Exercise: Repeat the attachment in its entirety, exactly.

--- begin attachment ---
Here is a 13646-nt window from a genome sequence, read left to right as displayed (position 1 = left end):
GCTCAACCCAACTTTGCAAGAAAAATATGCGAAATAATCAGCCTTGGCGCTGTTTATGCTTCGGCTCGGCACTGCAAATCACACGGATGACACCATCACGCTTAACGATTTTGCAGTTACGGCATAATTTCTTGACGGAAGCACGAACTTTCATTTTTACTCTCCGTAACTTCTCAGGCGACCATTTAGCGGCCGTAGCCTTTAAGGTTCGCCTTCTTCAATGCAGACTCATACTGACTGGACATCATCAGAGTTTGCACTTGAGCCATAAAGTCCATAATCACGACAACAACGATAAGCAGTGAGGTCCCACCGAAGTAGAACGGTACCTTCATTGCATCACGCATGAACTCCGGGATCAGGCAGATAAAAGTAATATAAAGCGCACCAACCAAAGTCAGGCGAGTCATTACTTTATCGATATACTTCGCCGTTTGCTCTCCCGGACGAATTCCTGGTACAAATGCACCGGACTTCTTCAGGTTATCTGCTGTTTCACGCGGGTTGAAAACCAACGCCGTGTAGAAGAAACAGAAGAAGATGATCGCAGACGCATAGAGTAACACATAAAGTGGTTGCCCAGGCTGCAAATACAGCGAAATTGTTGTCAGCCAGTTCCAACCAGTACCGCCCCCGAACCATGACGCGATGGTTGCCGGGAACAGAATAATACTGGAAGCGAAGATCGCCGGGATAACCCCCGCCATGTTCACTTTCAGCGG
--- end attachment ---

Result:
Here is a 13646-nt window from a genome sequence, read left to right as displayed (position 1 = left end):
GCTCAACCCAACTTTGCAAGAAAAATATGCGAAATAATCAGCCTTGGCGCTGTTTATGCTTCGGCTCGGCACTGCAAATCACACGGATGACACCATCACGCTTAACGATTTTGCAGTTACGGCATAATTTCTTGACGGAAGCACGAACTTTCATTTTTACTCTCCGTAACTTCTCAGGCGACCATTTAGCGGCCGTAGCCTTTAAGGTTCGCCTTCTTCAATGCAGACTCATACTGACTGGACATCATCAGAGTTTGCACTTGAGCCATAAAGTCCATAATCACGACAACAACGATAAGCAGTGAGGTCCCACCGAAGTAGAACGGTACCTTCATTGCATCACGCATGAACTCCGGGATCAGGCAGATAAAAGTAATATAAAGCGCACCAACCAAAGTCAGGCGAGTCATTACTTTATCGATATACTTCGCCGTTTGCTCTCCCGGACGAATTCCTGGTACAAATGCACCGGACTTCTTCAGGTTATCTGCTGTTTCACGCGGGTTGAAAACCAACGCCGTGTAGAAGAAACAGAAGAAGATGATCGCAGACGCATAGAGTAACACATAAAGTGGTTGCCCAGGCTGCAAATACAGCGAAATTGTTGTCAGCCAGTTCCAACCAGTACCGCCCCCGAACCATGACGCGATGGTTGCCGGGAACAGAATAATACTGGAAGCGAAGATCGCCGGGATAACCCCCGCCATGTTCACTTTCAGCGG